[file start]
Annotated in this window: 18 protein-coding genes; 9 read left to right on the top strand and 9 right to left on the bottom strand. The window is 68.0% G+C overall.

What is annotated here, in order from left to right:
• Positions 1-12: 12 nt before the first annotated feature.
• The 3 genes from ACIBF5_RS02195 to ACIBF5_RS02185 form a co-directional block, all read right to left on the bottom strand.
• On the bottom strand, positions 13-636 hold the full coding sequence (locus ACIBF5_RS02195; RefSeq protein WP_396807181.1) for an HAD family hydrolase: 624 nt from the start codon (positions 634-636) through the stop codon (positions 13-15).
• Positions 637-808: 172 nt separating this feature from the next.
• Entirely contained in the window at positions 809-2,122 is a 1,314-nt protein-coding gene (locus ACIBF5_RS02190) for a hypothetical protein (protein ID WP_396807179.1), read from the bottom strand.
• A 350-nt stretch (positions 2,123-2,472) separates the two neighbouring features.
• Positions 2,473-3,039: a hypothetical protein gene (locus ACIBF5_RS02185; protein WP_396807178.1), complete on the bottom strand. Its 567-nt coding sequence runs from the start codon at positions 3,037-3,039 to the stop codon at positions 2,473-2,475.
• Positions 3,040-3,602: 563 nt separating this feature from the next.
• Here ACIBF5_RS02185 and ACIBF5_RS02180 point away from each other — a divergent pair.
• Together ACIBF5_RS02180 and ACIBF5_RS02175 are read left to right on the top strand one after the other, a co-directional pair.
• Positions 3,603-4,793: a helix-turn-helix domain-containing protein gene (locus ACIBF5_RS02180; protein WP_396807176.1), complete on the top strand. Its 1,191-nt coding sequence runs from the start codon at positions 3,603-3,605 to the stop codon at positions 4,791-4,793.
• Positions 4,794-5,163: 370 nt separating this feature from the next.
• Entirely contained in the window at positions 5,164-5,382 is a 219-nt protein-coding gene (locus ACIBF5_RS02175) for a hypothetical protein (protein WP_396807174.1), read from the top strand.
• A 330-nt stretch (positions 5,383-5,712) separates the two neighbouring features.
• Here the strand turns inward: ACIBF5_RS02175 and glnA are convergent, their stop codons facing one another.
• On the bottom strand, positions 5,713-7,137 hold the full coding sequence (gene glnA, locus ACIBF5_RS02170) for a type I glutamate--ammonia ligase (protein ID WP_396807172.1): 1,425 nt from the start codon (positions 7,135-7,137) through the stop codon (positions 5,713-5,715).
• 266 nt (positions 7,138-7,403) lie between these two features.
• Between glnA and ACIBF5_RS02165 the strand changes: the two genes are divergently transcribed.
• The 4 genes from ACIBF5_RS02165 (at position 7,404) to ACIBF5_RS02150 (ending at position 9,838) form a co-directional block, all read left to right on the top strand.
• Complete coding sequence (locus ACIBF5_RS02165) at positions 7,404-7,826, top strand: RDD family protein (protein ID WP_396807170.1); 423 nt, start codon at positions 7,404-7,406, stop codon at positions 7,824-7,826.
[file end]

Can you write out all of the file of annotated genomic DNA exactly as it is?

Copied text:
Annotated in this window: 18 protein-coding genes; 9 read left to right on the top strand and 9 right to left on the bottom strand. The window is 68.0% G+C overall.

What is annotated here, in order from left to right:
• Positions 1-12: 12 nt before the first annotated feature.
• The 3 genes from ACIBF5_RS02195 to ACIBF5_RS02185 form a co-directional block, all read right to left on the bottom strand.
• On the bottom strand, positions 13-636 hold the full coding sequence (locus ACIBF5_RS02195; RefSeq protein WP_396807181.1) for an HAD family hydrolase: 624 nt from the start codon (positions 634-636) through the stop codon (positions 13-15).
• Positions 637-808: 172 nt separating this feature from the next.
• Entirely contained in the window at positions 809-2,122 is a 1,314-nt protein-coding gene (locus ACIBF5_RS02190) for a hypothetical protein (protein ID WP_396807179.1), read from the bottom strand.
• A 350-nt stretch (positions 2,123-2,472) separates the two neighbouring features.
• Positions 2,473-3,039: a hypothetical protein gene (locus ACIBF5_RS02185; protein WP_396807178.1), complete on the bottom strand. Its 567-nt coding sequence runs from the start codon at positions 3,037-3,039 to the stop codon at positions 2,473-2,475.
• Positions 3,040-3,602: 563 nt separating this feature from the next.
• Here ACIBF5_RS02185 and ACIBF5_RS02180 point away from each other — a divergent pair.
• Together ACIBF5_RS02180 and ACIBF5_RS02175 are read left to right on the top strand one after the other, a co-directional pair.
• Positions 3,603-4,793: a helix-turn-helix domain-containing protein gene (locus ACIBF5_RS02180; protein WP_396807176.1), complete on the top strand. Its 1,191-nt coding sequence runs from the start codon at positions 3,603-3,605 to the stop codon at positions 4,791-4,793.
• Positions 4,794-5,163: 370 nt separating this feature from the next.
• Entirely contained in the window at positions 5,164-5,382 is a 219-nt protein-coding gene (locus ACIBF5_RS02175) for a hypothetical protein (protein WP_396807174.1), read from the top strand.
• A 330-nt stretch (positions 5,383-5,712) separates the two neighbouring features.
• Here the strand turns inward: ACIBF5_RS02175 and glnA are convergent, their stop codons facing one another.
• On the bottom strand, positions 5,713-7,137 hold the full coding sequence (gene glnA, locus ACIBF5_RS02170) for a type I glutamate--ammonia ligase (protein ID WP_396807172.1): 1,425 nt from the start codon (positions 7,135-7,137) through the stop codon (positions 5,713-5,715).
• 266 nt (positions 7,138-7,403) lie between these two features.
• Between glnA and ACIBF5_RS02165 the strand changes: the two genes are divergently transcribed.
• The 4 genes from ACIBF5_RS02165 (at position 7,404) to ACIBF5_RS02150 (ending at position 9,838) form a co-directional block, all read left to right on the top strand.
• Complete coding sequence (locus ACIBF5_RS02165) at positions 7,404-7,826, top strand: RDD family protein (protein ID WP_396807170.1); 423 nt, start codon at positions 7,404-7,406, stop codon at positions 7,824-7,826.